Trouble viewing? Open in web browser.

Journalist Resources Stanford News Stanford Experts Contact Us
Stanford News Service
May 31, 2016

New poll by Stanford scholars shows age divide among California Democrats, GOP unity issues

A new poll of California voters by Stanford University’s Bill Lane Center and the Hoover Institution shows an age divide in the Democratic Party and GOP voters slow to embrace Donald Trump. There were mixed views on the superdelegate issue and the state’s open primary system.

By Jennifer Mayfield

With California’s June 7 primary only a week away, a new Hoover Institution Golden State Poll finds Hillary Clinton and Donald Trump with large leads in their respective primaries but cautionary signs ahead, and good news for Democratic U.S. Senate hopefuls Kamala Harris and Loretta Sanchez.

hand putting a ballot in ballot box with California flag in background

A week before California’s June 7 primary, a new poll of state voters by the Hoover Institution and the Bill Lane Center shows an age divide among Democrats and GOP unity issues. (Image credit: Niyazz / Shutterstock)

Hoover’s Golden State Poll, administered by the survey research firm YouGov and designed in conjunction with Stanford University’s Bill Lane Center for the American West, finds Clinton holding a 13-point lead over U.S. Sen. Bernie Sanders (51 percent to 38 percent).

Trump receives 66 percent in the Republican contest. Why that lofty number is problematic: Mitt Romney, like Trump a nominee-in-waiting, received 79.5 percent of the vote in California’s 2012 GOP presidential primary.

Clinton, meanwhile, continues to struggle with younger primary voters – Sanders leads 61 percent to 30 percent among Californians under 30 and shows weakness among “no party preference” voters, trailing Sanders by 40 points. Clinton leads among registered Democratic voters by 17 points.

Bruce Cain, the Spence and Cleone Eccles Family Director of the Bill Lane Center, said: “The huge age divide in the Democratic contest poses a serious strategic question for the Clinton campaign: Spend a lot of money now to try to offset or reduce this gap to avoid an embarrassing primary outcome that will not affect the delegate count much, or be patient, save her money and address the problem in the fall.”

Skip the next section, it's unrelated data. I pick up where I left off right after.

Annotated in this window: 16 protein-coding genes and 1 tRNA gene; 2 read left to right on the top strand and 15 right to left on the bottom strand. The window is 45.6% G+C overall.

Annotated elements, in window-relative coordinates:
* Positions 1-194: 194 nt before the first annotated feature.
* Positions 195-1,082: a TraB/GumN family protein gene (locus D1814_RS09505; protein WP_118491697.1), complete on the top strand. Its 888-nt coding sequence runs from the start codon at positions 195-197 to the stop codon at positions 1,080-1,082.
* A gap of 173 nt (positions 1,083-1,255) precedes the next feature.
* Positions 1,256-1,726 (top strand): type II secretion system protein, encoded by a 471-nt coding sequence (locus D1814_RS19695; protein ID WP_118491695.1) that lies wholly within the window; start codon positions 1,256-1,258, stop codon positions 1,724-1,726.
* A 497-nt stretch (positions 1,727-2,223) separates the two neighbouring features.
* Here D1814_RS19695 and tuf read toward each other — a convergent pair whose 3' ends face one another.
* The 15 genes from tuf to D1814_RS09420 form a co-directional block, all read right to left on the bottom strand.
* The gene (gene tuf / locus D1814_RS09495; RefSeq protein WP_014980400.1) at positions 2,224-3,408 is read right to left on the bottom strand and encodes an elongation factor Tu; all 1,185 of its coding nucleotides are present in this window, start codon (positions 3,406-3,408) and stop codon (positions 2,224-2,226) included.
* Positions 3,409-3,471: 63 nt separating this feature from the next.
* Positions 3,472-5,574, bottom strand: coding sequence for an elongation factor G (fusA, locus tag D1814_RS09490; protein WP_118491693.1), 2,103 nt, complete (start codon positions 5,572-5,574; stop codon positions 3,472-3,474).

Unity issues for both parties

Bill Whalen, a Hoover Institution research fellow involved in the polling, said: “The California primary may not carry the same drama and weight as it did a month ago, but this poll confirms trends that should concern both frontrunners. Republicans are slow to get on board with Donald Trump. Hillary Clinton struggles to unite her party and broaden her appeal.”

In the primary to succeed retiring U.S. Sen. Barbara Boxer, State Attorney General Kamala Harris leads with 26 percent, followed by Rep. Loretta Sanchez at 13 percent. Three Republicans – attorney Tom Del Beccaro, mediator Duf Sundheim and entrepreneur Ron Unz – receive 6 percent apiece.

If these results hold up, under California’s open primary rules, both Harris and Sanchez would advance to the general election.

The survey, which interviewed 1,700 adult (18 and up) Californians, was conducted from May 4 to May 16. The full poll results for the survey, which has a margin of error of +/- 3.47 percent for the full weighted sample, can be found here.

Other highlights

The Golden State Poll also discovered the following:

  • While a plurality (45 percent) of Democrats prefer removing their party’s superdelegate category, a plurality (41 percent) of Clinton voters support keeping them.
  • When asked about support for the open primary process that can produce an intra-party U.S. Senate general election, a near majority (47 percent) support keeping the election reform. But when explicitly reminded that process can send either two Democrats or two Republicans to the November ballot, support dropped to 38 percent (2 Republicans) and 40 percent (2 Democrats).
  • Even among Republican voters, none of the Republican Senate candidates have emerged as a favorite (13 percent for Del Beccaro, 12 percent for Sundheim, 11 percent for Unz, and 42 percent not sure).
  • Looking to November, there’s tepid support for the two likely nominees. Clinton leads Trump, 45 percent to 33 percent, with Libertarian Gary Johnson polling at 4 percent and 8 percent considering a write-in candidate.
  • The lone June ballot measure – Prop. 50 – receives broad bipartisan support (58 percent Democrats; 62 percent Republicans).

The May-June 2016 issue of Eureka, a Hoover Institution online publication focusing on policy, political and economic issues confronting California, will be released in conjunction with this survey. The new issue lays out the advantages and disadvantages of Prop. 14, explores the future of political reform in California and provides an in-depth analysis of the Golden State Poll’s results.

The Hoover Institution Golden State Poll is conducted quarterly by researchers at the Hoover Institution at Stanford University, in partnership with the survey research firm YouGov. The May 2016 Hoover investigators are Carson Bruno, Lanhee Chen, Tammy Frisby and Bill Whalen, with further guidance provided by Cain.



Jenny Mayfield, Hoover Institution: (650) 723-0603,

Clifton B. Parker, Stanford News Service: (650) 725-0224,


Update your subscription

Phone: (650) 723-2558

More Stanford coverage

Facebook Twitter iTunes YouTube Futurity RSS

Journalist Resources Stanford News Stanford Experts Contact Us

©2016 Stanford University. Stanford, California 94305. (650) 723-2300.